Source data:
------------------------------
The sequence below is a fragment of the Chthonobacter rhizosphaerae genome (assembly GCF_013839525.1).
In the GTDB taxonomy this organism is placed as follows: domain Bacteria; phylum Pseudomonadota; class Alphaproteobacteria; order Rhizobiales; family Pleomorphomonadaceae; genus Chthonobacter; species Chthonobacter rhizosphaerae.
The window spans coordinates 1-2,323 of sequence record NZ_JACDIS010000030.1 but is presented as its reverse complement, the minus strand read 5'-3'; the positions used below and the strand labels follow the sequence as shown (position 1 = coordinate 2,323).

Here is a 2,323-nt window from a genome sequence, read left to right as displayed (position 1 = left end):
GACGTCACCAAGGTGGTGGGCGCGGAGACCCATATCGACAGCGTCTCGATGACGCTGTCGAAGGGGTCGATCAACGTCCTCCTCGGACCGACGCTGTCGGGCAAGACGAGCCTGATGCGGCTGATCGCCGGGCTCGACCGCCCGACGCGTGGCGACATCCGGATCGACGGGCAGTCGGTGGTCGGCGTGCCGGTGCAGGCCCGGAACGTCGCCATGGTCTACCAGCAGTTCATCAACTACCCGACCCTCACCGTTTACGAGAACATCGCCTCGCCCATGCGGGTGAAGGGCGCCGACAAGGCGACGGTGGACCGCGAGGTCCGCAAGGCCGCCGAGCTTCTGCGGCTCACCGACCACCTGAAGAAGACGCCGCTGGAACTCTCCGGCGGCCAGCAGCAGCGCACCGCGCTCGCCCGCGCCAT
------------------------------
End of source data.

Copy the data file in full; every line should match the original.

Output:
The sequence below is a fragment of the Chthonobacter rhizosphaerae genome (assembly GCF_013839525.1).
In the GTDB taxonomy this organism is placed as follows: domain Bacteria; phylum Pseudomonadota; class Alphaproteobacteria; order Rhizobiales; family Pleomorphomonadaceae; genus Chthonobacter; species Chthonobacter rhizosphaerae.
The window spans coordinates 1-2,323 of sequence record NZ_JACDIS010000030.1 but is presented as its reverse complement, the minus strand read 5'-3'; the positions used below and the strand labels follow the sequence as shown (position 1 = coordinate 2,323).

Here is a 2,323-nt window from a genome sequence, read left to right as displayed (position 1 = left end):
GACGTCACCAAGGTGGTGGGCGCGGAGACCCATATCGACAGCGTCTCGATGACGCTGTCGAAGGGGTCGATCAACGTCCTCCTCGGACCGACGCTGTCGGGCAAGACGAGCCTGATGCGGCTGATCGCCGGGCTCGACCGCCCGACGCGTGGCGACATCCGGATCGACGGGCAGTCGGTGGTCGGCGTGCCGGTGCAGGCCCGGAACGTCGCCATGGTCTACCAGCAGTTCATCAACTACCCGACCCTCACCGTTTACGAGAACATCGCCTCGCCCATGCGGGTGAAGGGCGCCGACAAGGCGACGGTGGACCGCGAGGTCCGCAAGGCCGCCGAGCTTCTGCGGCTCACCGACCACCTGAAGAAGACGCCGCTGGAACTCTCCGGCGGCCAGCAGCAGCGCACCGCGCTCGCCCGCGCCAT